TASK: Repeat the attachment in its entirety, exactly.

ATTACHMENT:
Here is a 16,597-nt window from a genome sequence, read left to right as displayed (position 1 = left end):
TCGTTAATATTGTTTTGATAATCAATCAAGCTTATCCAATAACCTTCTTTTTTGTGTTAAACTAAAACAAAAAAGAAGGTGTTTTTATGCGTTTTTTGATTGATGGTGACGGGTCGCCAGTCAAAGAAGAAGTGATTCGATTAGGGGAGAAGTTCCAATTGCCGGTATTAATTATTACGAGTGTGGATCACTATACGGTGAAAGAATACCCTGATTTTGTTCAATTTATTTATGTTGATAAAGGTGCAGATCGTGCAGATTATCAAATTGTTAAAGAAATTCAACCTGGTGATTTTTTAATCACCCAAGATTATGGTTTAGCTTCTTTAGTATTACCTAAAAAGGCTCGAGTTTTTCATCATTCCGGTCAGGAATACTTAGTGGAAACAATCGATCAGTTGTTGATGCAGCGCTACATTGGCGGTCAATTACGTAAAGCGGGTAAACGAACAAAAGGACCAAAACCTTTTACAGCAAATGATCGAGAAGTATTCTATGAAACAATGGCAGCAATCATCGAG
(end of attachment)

Here is a 16,597-nt window from a genome sequence, read left to right as displayed (position 1 = left end):
TCGTTAATATTGTTTTGATAATCAATCAAGCTTATCCAATAACCTTCTTTTTTGTGTTAAACTAAAACAAAAAAGAAGGTGTTTTTATGCGTTTTTTGATTGATGGTGACGGGTCGCCAGTCAAAGAAGAAGTGATTCGATTAGGGGAGAAGTTCCAATTGCCGGTATTAATTATTACGAGTGTGGATCACTATACGGTGAAAGAATACCCTGATTTTGTTCAATTTATTTATGTTGATAAAGGTGCAGATCGTGCAGATTATCAAATTGTTAAAGAAATTCAACCTGGTGATTTTTTAATCACCCAAGATTATGGTTTAGCTTCTTTAGTATTACCTAAAAAGGCTCGAGTTTTTCATCATTCCGGTCAGGAATACTTAGTGGAAACAATCGATCAGTTGTTGATGCAGCGCTACATTGGCGGTCAATTACGTAAAGCGGGTAAACGAACAAAAGGACCAAAACCTTTTACAGCAAATGATCGAGAAGTATTCTATGAAACAATGGCAGCAATCATCGAG